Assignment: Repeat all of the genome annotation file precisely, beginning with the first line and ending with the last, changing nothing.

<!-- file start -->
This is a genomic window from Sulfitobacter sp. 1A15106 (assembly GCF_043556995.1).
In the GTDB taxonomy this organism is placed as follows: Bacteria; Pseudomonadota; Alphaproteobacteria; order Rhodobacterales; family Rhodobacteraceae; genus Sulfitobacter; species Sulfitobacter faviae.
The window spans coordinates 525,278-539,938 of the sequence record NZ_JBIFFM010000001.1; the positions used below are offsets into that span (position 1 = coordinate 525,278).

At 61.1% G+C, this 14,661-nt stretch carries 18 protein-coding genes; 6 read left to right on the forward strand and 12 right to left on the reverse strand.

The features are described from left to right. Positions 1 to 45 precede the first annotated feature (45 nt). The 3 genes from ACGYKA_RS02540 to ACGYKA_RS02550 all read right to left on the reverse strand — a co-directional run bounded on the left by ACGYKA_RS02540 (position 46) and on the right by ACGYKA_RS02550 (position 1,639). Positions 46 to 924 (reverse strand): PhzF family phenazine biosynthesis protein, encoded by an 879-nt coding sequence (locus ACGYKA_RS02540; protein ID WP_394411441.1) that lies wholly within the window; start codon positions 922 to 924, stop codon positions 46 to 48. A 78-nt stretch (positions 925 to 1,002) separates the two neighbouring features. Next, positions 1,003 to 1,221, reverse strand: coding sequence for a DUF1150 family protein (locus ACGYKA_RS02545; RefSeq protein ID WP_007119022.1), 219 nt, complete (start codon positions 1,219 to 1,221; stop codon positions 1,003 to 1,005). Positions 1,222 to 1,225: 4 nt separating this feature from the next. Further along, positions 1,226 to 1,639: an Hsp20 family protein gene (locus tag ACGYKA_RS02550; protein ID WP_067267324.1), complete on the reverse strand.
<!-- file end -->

This is a genomic window from Sulfitobacter sp. 1A15106 (assembly GCF_043556995.1).
In the GTDB taxonomy this organism is placed as follows: Bacteria; Pseudomonadota; Alphaproteobacteria; order Rhodobacterales; family Rhodobacteraceae; genus Sulfitobacter; species Sulfitobacter faviae.
The window spans coordinates 525,278-539,938 of the sequence record NZ_JBIFFM010000001.1; the positions used below are offsets into that span (position 1 = coordinate 525,278).

At 61.1% G+C, this 14,661-nt stretch carries 18 protein-coding genes; 6 read left to right on the forward strand and 12 right to left on the reverse strand.

The features are described from left to right. Positions 1 to 45 precede the first annotated feature (45 nt). The 3 genes from ACGYKA_RS02540 to ACGYKA_RS02550 all read right to left on the reverse strand — a co-directional run bounded on the left by ACGYKA_RS02540 (position 46) and on the right by ACGYKA_RS02550 (position 1,639). Positions 46 to 924 (reverse strand): PhzF family phenazine biosynthesis protein, encoded by an 879-nt coding sequence (locus ACGYKA_RS02540; protein ID WP_394411441.1) that lies wholly within the window; start codon positions 922 to 924, stop codon positions 46 to 48. A 78-nt stretch (positions 925 to 1,002) separates the two neighbouring features. Next, positions 1,003 to 1,221, reverse strand: coding sequence for a DUF1150 family protein (locus ACGYKA_RS02545; RefSeq protein ID WP_007119022.1), 219 nt, complete (start codon positions 1,219 to 1,221; stop codon positions 1,003 to 1,005). Positions 1,222 to 1,225: 4 nt separating this feature from the next. Further along, positions 1,226 to 1,639: an Hsp20 family protein gene (locus tag ACGYKA_RS02550; protein ID WP_067267324.1), complete on the reverse strand.